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Massimo Bottura’s enthusiasm is infectious. The Italian chef has a way of speaking that brings you in on his schemes and sends you chasing multiple trains of thought.

“You know what we’re going to do? We’re going to serve an eel in Tokyo — the best eel you can get in the Po River!” he tells me, punctuating the sentence with a chuckle of delight.

Conversations with Bottura — whose Modena restaurant, Osteria Francescana, has earned three Michelin stars and ranks third on San Pellegrino’s list of best restaurants in the world — frequently begin somewhere in the middle. He’s referring to a dish called An Eel Swimming up the Po River, which he plans to introduce at an upcoming dinner event at Bulgari Il Ristorante in Tokyo. But this fact is not immediately evident as he jumps from topic to topic: bags of “gold garbage” filled with leftover bread (on the issue of food waste); the Capri Battery (a sculpture by artist Joseph Beuys, which uses the acid from a lemon to power a lamp); and the wisdom of books.

“We’re also going make a spaghetto that wants to be a lasagna — like the crunchy part around the edges that all of the children fight for,” he continues, breathlessly running through the rest of the menu.

The event, a collaboration with Bulgari’s chef, Luca Fantin, will run for two nights on March 30 and 31 and give Tokyoites the rare opportunity to sample some of Osteria Francescana’s signature dishes. Bottura and Fantin will prepare alternating courses on one tasting menu. The dinner is the third installment of Bulgari’s In Cibo Veritas series, which kicked off in January and features different guest chefs throughout the year.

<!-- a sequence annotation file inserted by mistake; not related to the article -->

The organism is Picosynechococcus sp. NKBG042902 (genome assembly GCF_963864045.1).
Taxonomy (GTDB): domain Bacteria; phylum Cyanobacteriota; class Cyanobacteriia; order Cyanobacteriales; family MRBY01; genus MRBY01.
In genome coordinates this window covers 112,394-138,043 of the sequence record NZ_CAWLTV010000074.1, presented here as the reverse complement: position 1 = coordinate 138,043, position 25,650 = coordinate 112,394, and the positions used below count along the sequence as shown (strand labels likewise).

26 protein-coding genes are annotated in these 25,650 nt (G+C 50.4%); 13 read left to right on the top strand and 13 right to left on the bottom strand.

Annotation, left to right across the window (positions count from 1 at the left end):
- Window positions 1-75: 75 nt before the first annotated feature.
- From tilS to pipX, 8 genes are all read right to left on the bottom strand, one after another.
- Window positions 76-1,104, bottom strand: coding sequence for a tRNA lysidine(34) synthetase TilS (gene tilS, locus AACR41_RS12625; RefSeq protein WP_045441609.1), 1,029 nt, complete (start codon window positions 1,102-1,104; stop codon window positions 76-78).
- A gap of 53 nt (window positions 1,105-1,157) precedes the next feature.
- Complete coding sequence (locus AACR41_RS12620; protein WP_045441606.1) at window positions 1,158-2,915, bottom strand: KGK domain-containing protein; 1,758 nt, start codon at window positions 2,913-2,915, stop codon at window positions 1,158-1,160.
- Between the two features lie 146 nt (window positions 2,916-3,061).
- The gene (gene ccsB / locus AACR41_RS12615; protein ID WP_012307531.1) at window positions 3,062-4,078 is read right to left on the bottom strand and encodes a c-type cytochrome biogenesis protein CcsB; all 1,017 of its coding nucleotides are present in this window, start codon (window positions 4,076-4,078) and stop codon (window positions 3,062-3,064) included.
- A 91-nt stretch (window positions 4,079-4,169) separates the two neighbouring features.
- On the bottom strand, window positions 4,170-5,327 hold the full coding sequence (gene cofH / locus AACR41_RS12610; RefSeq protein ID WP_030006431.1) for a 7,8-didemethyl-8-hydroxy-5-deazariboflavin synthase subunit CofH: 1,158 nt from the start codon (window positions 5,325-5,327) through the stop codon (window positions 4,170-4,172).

The series was created to promote contemporary Italian cuisine, a concept that has been slower than other culinary trends, such as modern Spanish or New Nordic cuisine, to catch on both in Italy and overseas. At turns a staunch defender of tradition and trenchant provocateur, Bottura, who trained with Alain Ducasse and Ferran Adria, is known for utilizing innovative techniques to refine and reconstruct Italian classics. He opened Osteria Francescana in 1995 and helped pioneer the genre, but he still describes his work to move the Italian kitchen forward as an “uphill battle.” The main problem, as he sees it, is a reliance on nostalgia.

“As I wrote in my book ‘Never Trust a Skinny Italian Chef,’ there are three things you cannot tamper with in Italy: the pope, football and your grandmother’s recipes,” he explains. “Do I want to remake my grandmother’s recipe again and again? No. I cherish those recipes enough to take them apart and put them back together in my own way — with technique, knowledge, cultural background and a contemporary mind.”

Bottura’s sources of inspiration reflect his voracious intellectual curiosity. He gets ideas from art (he and his American wife, Lara Gilmore, are avid collectors), music (he’s crazy about jazz and rock), and traveling (the debut episode of a new CNN program called “Culinary Journeys” documented a trip Bottura took to London). His diverse influences often converge on the same plate. Take, for example, Bottura’s Psychedelic Veal, a piece of beef cooked sous-vide (under vacuum) and rolled in charcoal, which arrives at the table looking like a grilled steak on top of a Jackson Pollack painting. When explaining the concept behind the dish, the chef mentions Damien Hirst, the Arte Povera movement and a travel book about Italy from the 1930s.